Identification & Management of Field Crop Diseases in Victoria

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Sclerotinia Stem Rot of Canola

The disease sclerotinia stem rot is caused by the fungi Sclerotinia sclerotiorum and Sclerotinia minor which can occur on many broadleaf plants including canola, pea, bean, lupin, sunflower, pasture species and broadleaf weeds. Cereal crops and grass weeds do not host the disease. In Australia, the disease is highly sporadic requiring specific environmental conditions to develop. Disease incidence can vary greatly from year to year but is most damaging with prolonged wet conditions, resulting in high humidity leading up to and during flowering.

The sporadic nature of the disease and its severity make it difficult to reliably make foliar fungicide application decisions. Several forecasting tools developed overseas have been evaluated in Australia but have been found to be inappropriate due to differences in climate and length of flowering. Yield loss is often difficult to predict but can be up to 24 per cent under Australian conditions, depending on the percentage of plants infected and the crop growth stage when infection occurs. Recent research has shown that stem infection results in more yield loss than lateral branch infection. Current management options before sowing are limited to sowing clean seed, isolating canola from last year’s infected paddocks and crop rotation. The use of foliar fungicides at flowering is the only post-sowing management option.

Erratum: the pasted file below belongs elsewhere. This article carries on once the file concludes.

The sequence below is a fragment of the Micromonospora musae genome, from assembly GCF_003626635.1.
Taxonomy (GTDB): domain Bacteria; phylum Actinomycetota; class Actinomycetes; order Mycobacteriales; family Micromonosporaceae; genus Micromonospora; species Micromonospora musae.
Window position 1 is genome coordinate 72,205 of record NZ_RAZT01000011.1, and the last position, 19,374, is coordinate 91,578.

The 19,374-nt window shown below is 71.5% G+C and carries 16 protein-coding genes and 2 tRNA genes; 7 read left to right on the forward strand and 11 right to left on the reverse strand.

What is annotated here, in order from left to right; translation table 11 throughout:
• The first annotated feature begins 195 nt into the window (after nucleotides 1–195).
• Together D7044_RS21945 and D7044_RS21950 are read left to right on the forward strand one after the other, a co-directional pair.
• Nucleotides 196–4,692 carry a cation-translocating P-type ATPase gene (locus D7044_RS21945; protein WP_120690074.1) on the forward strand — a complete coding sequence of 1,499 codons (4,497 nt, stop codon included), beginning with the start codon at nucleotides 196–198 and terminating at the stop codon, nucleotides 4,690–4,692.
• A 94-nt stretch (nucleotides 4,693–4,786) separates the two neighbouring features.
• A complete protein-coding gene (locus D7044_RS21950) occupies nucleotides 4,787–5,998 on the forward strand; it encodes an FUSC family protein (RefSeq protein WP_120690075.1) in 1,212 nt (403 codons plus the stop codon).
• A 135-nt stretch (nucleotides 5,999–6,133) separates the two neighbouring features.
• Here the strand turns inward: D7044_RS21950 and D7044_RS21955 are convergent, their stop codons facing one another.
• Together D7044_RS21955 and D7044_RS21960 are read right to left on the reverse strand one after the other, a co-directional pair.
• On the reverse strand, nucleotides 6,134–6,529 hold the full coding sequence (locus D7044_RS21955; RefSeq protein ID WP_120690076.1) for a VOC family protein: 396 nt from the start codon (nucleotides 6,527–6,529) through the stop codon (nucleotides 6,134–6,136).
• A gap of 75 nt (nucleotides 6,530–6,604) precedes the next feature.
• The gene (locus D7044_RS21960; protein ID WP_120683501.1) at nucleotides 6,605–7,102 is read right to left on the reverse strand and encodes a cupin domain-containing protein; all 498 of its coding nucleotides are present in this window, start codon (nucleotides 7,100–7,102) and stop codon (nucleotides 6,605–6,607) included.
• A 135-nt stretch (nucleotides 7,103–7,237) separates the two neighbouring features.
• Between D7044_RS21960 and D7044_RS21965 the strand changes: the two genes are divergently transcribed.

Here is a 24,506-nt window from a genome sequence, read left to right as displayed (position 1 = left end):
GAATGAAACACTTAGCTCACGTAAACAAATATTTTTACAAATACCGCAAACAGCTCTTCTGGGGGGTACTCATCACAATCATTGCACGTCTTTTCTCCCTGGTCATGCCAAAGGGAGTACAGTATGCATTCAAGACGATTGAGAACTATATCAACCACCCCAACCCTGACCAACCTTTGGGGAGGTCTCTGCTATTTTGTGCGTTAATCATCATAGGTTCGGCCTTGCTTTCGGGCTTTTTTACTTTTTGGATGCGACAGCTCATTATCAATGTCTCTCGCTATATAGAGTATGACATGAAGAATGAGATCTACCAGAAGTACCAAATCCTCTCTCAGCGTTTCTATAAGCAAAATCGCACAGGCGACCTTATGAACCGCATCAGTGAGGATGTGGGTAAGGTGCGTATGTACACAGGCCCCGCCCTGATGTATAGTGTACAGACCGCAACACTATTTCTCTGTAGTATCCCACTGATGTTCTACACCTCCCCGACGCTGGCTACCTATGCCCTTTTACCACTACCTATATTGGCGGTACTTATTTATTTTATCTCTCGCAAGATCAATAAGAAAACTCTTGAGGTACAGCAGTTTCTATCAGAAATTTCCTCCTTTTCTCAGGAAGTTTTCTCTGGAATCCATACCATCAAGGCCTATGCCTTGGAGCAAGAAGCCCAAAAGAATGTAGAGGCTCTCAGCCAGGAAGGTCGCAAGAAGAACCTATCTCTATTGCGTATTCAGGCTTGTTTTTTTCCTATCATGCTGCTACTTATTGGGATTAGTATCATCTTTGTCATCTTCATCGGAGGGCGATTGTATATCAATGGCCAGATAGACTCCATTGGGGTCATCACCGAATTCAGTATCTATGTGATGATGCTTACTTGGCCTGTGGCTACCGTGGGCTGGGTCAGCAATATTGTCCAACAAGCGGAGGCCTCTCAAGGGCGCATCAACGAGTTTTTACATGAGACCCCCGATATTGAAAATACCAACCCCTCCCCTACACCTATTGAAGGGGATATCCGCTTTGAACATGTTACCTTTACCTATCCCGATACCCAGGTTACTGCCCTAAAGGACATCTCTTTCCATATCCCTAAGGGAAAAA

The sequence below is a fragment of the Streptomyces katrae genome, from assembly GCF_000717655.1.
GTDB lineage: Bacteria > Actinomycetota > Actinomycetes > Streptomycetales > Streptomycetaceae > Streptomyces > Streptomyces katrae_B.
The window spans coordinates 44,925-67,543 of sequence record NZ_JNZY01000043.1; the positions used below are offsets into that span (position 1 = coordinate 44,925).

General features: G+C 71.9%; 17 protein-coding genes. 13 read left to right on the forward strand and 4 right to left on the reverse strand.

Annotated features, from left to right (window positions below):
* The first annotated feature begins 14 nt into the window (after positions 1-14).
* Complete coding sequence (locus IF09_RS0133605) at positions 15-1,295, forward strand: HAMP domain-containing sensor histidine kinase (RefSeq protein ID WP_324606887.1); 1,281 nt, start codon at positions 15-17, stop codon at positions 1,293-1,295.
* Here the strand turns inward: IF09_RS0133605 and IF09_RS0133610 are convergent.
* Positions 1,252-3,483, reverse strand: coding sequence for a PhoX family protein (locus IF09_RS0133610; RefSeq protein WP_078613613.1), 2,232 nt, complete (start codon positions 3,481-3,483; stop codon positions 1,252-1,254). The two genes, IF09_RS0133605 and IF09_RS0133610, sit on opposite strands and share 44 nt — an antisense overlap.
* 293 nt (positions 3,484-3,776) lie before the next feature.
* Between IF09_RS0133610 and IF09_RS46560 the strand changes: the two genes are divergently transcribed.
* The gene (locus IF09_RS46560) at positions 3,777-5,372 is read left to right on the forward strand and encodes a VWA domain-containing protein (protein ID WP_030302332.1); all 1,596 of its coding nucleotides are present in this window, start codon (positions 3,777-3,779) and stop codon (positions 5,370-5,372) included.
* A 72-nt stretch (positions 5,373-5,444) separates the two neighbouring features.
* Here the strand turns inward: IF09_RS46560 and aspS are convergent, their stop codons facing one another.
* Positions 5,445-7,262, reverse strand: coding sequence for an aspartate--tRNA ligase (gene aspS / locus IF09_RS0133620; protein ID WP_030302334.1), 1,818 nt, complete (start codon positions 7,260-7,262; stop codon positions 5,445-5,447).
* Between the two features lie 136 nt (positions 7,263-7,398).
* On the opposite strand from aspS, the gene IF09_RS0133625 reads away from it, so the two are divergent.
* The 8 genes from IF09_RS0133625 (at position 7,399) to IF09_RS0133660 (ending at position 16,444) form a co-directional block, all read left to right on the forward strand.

Warning Signs

A canola crop is at risk of developing sclerotinia stem rot if it is:

  • grown in a high rainfall area (especially if the crop has been sown early at high seeding rates).
  • grown in low lying parts of the landscape such as the floor of valleys which stay wetter for longer than nearby hill slopes.
  • grown in intensive rotation with other broadleaf crop species, including summer crops of sunflower and soybean.
  • sclerotinia has been present within the past three years in that paddock or adjacent paddocks.

The following conditions are conducive for a Sclerotinia outbreak in canola. All three must occur for infection to take place:

  • wet conditions for at least 10 days at the soil surface in mid to late winter and temperatures of 11–15°C to germinate sclerotia and trigger spore release.
  • extended wet periods during flowering for petal infection.
  • extended wet periods during petal drop, the lodging of petals on stems and subsequent stem infection. Stem lesion development is favoured by humid/wet conditions and mild temperatures.

What to Look For

Symptoms of sclerotinia in canola include fluffy white fungal growth on stems and bleached stem lesions. Initial symptoms are water soaked, light-brown discoloured lesions on stems or leaves that expand and become greyish-white. If a lesion completely girdles the main stem, the plant quickly wilts and dies prematurely. Infected canola plants will ripen earlier and stand out among green plants. The bleached stems tend to break and shred. In wet or humid weather, a white growth resembling cotton wool can develop on infected plant tissue.

Disease symptoms and fruiting structures of Sclerotinia stem rot. (a) Diseased plants are visible with white bleaching of the stem. (b and c) White bleached stems characteristic of Sclerotinia infection. (d and e) Black sclerotia are formed and remain in the soil to germinate, produce apothecia which then release spores.